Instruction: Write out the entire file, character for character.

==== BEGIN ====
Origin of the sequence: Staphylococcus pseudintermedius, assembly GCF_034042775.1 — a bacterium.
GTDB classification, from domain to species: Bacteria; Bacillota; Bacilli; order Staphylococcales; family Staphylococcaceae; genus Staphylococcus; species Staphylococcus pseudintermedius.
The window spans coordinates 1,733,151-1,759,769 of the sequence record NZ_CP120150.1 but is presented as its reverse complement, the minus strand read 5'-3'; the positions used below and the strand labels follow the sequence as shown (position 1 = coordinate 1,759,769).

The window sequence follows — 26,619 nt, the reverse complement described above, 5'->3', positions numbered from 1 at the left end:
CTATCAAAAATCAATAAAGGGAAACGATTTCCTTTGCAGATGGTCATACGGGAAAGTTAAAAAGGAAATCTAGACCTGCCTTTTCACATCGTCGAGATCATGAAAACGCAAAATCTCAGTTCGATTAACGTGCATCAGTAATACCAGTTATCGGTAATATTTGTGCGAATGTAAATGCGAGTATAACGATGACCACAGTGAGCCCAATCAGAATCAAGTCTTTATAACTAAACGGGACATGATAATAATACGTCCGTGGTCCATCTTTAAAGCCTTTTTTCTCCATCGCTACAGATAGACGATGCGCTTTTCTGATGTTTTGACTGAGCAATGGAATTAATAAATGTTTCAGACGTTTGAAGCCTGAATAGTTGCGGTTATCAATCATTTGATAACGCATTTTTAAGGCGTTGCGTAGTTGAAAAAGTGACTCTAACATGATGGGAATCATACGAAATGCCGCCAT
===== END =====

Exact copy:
Origin of the sequence: Staphylococcus pseudintermedius, assembly GCF_034042775.1 — a bacterium.
GTDB classification, from domain to species: Bacteria; Bacillota; Bacilli; order Staphylococcales; family Staphylococcaceae; genus Staphylococcus; species Staphylococcus pseudintermedius.
The window spans coordinates 1,733,151-1,759,769 of the sequence record NZ_CP120150.1 but is presented as its reverse complement, the minus strand read 5'-3'; the positions used below and the strand labels follow the sequence as shown (position 1 = coordinate 1,759,769).

The window sequence follows — 26,619 nt, the reverse complement described above, 5'->3', positions numbered from 1 at the left end:
CTATCAAAAATCAATAAAGGGAAACGATTTCCTTTGCAGATGGTCATACGGGAAAGTTAAAAAGGAAATCTAGACCTGCCTTTTCACATCGTCGAGATCATGAAAACGCAAAATCTCAGTTCGATTAACGTGCATCAGTAATACCAGTTATCGGTAATATTTGTGCGAATGTAAATGCGAGTATAACGATGACCACAGTGAGCCCAATCAGAATCAAGTCTTTATAACTAAACGGGACATGATAATAATACGTCCGTGGTCCATCTTTAAAGCCTTTTTTCTCCATCGCTACAGATAGACGATGCGCTTTTCTGATGTTTTGACTGAGCAATGGAATTAATAAATGTTTCAGACGTTTGAAGCCTGAATAGTTGCGGTTATCAATCATTTGATAACGCATTTTTAAGGCGTTGCGTAGTTGAAAAAGTGACTCTAACATGATGGGAATCATACGAAATGCCGCCAT